FORMER City minister Lord Myners has called for an independent review into the Financial Conduct Authority’s (FCA) supervision of collapsed peer-to-peer lending platform Lendy.
The property lender went into administration in May after months of concerns about mounting levels of arrears.
The FCA had been keeping a close eye on Lendy’s activities in recent months, and confirmed in April that it had placed restrictions on the platform.
But Lord Myners, City minister in Gordon Brown’s Labour government between 2008 and 2010, has urged the Treasury to review how the watchdog handled the collapse.
He submitted a parliamentary question that asked the government to “establish an independent review into the FCA’s supervision of Lendy and the actions taken by the FCA once it had raised questions about the firm’s compliance with minimum regulatory standards and disclosure to lenders.”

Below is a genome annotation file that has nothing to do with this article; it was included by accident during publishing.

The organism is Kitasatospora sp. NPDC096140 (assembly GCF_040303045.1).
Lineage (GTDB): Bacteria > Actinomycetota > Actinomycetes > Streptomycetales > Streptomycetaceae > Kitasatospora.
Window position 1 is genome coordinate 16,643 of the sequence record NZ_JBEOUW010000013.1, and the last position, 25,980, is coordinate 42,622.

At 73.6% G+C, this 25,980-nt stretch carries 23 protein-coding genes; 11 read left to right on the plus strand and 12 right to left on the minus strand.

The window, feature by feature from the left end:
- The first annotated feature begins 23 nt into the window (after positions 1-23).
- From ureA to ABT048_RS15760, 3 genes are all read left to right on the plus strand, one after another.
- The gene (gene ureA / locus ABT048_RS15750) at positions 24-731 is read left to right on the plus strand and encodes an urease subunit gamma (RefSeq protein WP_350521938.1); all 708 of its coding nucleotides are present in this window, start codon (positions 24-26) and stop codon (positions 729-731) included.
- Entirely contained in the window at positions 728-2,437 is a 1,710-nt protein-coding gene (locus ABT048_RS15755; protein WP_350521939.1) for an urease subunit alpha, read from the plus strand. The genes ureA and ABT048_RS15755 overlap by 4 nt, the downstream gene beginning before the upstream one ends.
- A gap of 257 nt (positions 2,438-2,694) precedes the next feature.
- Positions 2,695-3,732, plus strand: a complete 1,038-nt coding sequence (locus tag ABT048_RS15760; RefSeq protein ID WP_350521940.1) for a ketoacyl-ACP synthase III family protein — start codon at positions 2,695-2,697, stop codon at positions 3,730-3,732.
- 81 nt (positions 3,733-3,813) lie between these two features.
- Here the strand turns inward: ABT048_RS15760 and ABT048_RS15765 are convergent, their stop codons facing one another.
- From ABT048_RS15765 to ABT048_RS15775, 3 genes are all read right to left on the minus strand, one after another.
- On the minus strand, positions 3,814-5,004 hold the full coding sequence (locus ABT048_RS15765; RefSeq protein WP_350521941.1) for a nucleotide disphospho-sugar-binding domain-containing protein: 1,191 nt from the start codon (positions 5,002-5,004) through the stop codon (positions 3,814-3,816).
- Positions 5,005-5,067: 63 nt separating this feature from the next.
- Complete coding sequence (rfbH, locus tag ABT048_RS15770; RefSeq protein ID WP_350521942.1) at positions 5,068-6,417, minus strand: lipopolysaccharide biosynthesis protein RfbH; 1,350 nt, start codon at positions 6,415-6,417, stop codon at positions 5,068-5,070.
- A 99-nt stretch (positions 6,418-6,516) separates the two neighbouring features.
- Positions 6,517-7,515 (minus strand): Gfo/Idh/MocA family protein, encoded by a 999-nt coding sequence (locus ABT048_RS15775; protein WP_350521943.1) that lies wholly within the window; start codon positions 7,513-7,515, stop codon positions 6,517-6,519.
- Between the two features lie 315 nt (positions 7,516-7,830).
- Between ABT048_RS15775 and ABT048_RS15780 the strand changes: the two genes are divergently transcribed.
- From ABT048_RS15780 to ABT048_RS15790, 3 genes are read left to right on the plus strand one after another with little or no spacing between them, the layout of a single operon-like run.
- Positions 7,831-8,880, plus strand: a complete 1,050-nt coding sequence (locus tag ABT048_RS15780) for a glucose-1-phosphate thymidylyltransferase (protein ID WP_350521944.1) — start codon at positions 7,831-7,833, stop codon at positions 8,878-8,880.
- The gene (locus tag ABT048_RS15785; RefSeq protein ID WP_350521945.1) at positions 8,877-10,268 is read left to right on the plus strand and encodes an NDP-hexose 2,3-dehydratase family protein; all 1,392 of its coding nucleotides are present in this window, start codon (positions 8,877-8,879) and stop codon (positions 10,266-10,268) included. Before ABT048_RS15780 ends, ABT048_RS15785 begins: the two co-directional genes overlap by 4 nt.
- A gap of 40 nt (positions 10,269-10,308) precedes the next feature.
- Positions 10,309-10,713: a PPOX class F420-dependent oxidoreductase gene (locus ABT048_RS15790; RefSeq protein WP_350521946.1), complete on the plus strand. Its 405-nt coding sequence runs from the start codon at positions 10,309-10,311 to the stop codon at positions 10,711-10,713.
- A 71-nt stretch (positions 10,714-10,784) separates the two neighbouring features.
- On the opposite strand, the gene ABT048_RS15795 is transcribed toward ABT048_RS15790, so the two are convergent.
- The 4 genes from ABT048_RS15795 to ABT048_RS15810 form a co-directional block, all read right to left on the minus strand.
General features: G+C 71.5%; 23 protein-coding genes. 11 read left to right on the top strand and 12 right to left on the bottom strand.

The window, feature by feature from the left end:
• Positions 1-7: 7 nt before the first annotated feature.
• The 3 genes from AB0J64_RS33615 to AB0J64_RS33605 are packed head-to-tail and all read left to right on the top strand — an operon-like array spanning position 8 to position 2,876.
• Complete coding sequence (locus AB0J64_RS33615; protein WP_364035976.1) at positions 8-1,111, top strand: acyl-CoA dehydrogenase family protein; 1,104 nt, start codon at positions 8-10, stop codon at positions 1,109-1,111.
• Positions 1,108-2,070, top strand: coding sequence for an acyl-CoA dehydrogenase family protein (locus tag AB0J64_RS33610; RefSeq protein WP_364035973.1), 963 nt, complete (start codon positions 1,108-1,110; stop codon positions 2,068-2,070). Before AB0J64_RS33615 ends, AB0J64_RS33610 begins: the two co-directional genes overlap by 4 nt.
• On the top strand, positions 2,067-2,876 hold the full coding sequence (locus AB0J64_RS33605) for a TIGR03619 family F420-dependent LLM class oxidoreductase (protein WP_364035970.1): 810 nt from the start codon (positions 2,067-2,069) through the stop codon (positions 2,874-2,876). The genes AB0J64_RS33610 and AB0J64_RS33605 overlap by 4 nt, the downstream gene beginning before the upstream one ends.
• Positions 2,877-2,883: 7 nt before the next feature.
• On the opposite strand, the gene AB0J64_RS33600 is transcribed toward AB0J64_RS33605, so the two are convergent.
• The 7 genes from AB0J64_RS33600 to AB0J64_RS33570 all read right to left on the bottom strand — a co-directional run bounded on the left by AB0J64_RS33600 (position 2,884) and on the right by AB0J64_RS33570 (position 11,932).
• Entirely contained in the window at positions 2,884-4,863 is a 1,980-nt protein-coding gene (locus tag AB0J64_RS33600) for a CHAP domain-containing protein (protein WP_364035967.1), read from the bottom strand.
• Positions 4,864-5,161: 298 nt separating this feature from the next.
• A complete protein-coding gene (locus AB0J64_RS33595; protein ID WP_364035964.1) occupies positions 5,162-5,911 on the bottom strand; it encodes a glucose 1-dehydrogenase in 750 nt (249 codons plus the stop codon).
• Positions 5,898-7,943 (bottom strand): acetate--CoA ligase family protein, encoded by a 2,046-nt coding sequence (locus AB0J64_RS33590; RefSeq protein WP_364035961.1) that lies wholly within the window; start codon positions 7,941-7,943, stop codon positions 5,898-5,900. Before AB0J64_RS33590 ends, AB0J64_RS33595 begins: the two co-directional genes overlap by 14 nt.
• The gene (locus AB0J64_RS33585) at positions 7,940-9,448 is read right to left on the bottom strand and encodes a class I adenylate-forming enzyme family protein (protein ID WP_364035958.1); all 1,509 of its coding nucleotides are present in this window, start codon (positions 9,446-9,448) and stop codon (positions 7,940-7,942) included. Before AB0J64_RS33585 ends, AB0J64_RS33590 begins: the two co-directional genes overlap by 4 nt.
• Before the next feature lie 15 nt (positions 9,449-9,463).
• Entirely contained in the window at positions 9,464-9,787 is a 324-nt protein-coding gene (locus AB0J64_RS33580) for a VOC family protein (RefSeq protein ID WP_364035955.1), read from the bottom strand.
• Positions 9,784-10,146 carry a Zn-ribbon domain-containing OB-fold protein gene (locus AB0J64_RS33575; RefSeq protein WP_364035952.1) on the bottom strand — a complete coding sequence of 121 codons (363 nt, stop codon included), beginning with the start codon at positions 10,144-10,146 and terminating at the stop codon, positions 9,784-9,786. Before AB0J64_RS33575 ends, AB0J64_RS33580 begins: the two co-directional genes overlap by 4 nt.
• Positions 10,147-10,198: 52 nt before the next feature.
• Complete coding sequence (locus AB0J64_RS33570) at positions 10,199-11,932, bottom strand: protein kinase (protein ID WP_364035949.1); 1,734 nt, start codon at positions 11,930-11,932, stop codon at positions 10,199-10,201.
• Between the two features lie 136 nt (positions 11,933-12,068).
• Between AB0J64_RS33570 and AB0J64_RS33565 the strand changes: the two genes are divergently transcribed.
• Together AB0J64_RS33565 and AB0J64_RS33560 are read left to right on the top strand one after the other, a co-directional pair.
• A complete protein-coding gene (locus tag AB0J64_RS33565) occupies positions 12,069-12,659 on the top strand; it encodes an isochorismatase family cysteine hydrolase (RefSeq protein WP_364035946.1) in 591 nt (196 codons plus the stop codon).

A response from Lord Young on behalf of the government appeared to reject the move.
“There is an ongoing FCA investigation into the circumstances that have led to the administration of Lendy,” he said.
“It is important that the FCA rules for P2P lending remain relevant for this evolving sector, and the new rules announced by the FCA on 4 June reflect this.
“These will help to ensure that investors have the information they need to make effective decisions about P2P investments, without imposing additional costs on borrowers.”
The FCA is already under the microscope for its regulation of another collapsed P2P platform, Collateral, and defunct mini-bond provider London Capital & Finance.